It's been a good news-bad news kind of week for Merck and its cholesterol drugs Vytorin and Zetia. First, the good news: FDA says it has finished reviewing the data on potential links between those drugs and an increased risk of cancer and cancer-related deaths. And on balance, it's "unlikely" that the drugs increase those risks, the agency says.
"Based on the currently available information, FDA believes it is unlikely that Vytorin or Zetia increase the risk of cancer or cancer-related death, but at this time an association cannot be definitively ruled out," the agency said (as quoted by the Wall Street Journal).
Now, the bad news: Just a couple months after finalizing its purchase of Schering-Plough--and with it, full control of both Vytorin and Zetia--Merck now has to fight off a patent challenge. Merck's Schering unit brought suit after Mylan became the first to ask FDA to approve its generic version of Vytorin. In fact, Schering sued twice: Once in West Virginia, where Mylan is based (in Morgantown, FYI), and once in New Jersey, where Schering has its HQ.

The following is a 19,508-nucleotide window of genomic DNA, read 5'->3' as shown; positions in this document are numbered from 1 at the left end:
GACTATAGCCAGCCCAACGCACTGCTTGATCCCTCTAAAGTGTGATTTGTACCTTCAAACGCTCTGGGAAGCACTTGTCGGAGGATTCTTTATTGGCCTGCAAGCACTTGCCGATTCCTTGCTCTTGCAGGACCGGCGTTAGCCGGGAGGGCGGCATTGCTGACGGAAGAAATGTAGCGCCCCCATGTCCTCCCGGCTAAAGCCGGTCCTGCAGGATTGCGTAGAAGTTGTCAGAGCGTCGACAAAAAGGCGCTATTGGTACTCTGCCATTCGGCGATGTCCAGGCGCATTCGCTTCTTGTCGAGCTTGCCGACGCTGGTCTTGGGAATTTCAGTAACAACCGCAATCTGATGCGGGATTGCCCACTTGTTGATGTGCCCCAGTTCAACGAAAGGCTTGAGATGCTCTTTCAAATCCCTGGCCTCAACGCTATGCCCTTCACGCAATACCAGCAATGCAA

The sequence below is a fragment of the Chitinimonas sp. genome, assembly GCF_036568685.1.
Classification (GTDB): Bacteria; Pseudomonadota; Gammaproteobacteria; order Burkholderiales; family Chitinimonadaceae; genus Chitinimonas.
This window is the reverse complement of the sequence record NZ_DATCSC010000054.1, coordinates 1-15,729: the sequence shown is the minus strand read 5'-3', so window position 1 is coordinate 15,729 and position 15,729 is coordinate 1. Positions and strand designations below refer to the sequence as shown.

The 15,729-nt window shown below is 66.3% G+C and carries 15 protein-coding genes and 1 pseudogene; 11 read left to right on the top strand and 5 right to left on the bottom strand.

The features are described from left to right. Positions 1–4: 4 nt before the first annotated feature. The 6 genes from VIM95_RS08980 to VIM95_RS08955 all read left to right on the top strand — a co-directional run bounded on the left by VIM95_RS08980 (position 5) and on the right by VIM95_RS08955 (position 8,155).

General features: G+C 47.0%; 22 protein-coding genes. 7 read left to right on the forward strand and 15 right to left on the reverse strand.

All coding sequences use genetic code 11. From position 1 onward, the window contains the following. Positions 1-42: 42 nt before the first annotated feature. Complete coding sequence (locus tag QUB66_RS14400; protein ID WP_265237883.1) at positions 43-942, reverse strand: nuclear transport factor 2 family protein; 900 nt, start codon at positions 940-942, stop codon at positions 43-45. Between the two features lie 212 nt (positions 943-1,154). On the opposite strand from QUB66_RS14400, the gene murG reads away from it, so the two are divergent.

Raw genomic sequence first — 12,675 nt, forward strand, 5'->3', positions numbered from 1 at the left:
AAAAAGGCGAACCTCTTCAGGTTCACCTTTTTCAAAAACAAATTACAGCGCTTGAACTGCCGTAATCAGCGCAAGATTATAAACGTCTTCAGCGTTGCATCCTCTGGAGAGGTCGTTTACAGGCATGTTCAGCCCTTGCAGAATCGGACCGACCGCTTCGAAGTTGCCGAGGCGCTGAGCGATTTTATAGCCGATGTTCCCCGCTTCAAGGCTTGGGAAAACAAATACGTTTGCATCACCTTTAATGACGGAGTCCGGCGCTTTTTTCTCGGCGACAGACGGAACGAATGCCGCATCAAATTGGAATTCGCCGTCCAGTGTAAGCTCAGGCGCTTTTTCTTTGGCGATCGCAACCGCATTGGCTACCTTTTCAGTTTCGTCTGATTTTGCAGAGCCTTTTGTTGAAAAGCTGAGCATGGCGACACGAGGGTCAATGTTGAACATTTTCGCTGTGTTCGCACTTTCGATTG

Merck's cholesterol-drug woes have been in the news a lot this year: The studies that questioned the meds' efficacy, outcomes-wise if not surrogate-marker-wise; the subsequent decline in scrips and sales. But the FDA's decision on cancer risk removes at least part of the worry. And by any measure, Vytorin and Zetia together are big-time revenue drivers for Merck. We'll have to wait and see whether the FDA judgment translates into better sales numbers.